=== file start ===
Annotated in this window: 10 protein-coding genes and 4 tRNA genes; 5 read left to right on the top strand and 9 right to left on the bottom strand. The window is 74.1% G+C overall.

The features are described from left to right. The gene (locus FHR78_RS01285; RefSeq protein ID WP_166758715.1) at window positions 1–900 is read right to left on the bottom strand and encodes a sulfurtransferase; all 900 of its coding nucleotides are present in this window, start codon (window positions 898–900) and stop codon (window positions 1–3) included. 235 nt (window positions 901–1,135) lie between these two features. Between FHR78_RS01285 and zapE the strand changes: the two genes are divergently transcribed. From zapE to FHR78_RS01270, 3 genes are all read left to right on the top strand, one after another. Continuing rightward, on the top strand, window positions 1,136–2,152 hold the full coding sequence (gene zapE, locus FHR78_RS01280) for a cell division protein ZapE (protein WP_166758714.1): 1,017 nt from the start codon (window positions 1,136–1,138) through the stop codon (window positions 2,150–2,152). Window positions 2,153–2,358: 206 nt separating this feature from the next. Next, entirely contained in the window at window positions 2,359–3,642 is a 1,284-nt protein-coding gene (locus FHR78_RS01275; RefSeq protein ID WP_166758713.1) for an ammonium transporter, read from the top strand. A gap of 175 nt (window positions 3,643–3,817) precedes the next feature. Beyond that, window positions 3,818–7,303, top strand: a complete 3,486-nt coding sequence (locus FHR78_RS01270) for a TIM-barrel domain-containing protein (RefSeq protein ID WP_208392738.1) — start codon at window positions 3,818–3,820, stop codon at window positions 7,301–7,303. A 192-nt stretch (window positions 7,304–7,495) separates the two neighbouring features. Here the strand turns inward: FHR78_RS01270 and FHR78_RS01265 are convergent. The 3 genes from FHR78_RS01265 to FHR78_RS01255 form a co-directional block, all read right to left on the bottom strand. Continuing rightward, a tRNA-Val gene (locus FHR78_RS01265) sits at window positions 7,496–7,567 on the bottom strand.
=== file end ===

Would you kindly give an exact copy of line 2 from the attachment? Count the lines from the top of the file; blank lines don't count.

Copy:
The features are described from left to right. The gene (locus FHR78_RS01285; RefSeq protein ID WP_166758715.1) at window positions 1–900 is read right to left on the bottom strand and encodes a sulfurtransferase; all 900 of its coding nucleotides are present in this window, start codon (window positions 898–900) and stop codon (window positions 1–3) included. 235 nt (window positions 901–1,135) lie between these two features. Between FHR78_RS01285 and zapE the strand changes: the two genes are divergently transcribed. From zapE to FHR78_RS01270, 3 genes are all read left to right on the top strand, one after another. Continuing rightward, on the top strand, window positions 1,136–2,152 hold the full coding sequence (gene zapE, locus FHR78_RS01280) for a cell division protein ZapE (protein WP_166758714.1): 1,017 nt from the start codon (window positions 1,136–1,138) through the stop codon (window positions 2,150–2,152). Window positions 2,153–2,358: 206 nt separating this feature from the next. Next, entirely contained in the window at window positions 2,359–3,642 is a 1,284-nt protein-coding gene (locus FHR78_RS01275; RefSeq protein ID WP_166758713.1) for an ammonium transporter, read from the top strand. A gap of 175 nt (window positions 3,643–3,817) precedes the next feature. Beyond that, window positions 3,818–7,303, top strand: a complete 3,486-nt coding sequence (locus FHR78_RS01270) for a TIM-barrel domain-containing protein (RefSeq protein ID WP_208392738.1) — start codon at window positions 3,818–3,820, stop codon at window positions 7,301–7,303. A 192-nt stretch (window positions 7,304–7,495) separates the two neighbouring features. Here the strand turns inward: FHR78_RS01270 and FHR78_RS01265 are convergent. The 3 genes from FHR78_RS01265 to FHR78_RS01255 form a co-directional block, all read right to left on the bottom strand. Continuing rightward, a tRNA-Val gene (locus FHR78_RS01265) sits at window positions 7,496–7,567 on the bottom strand.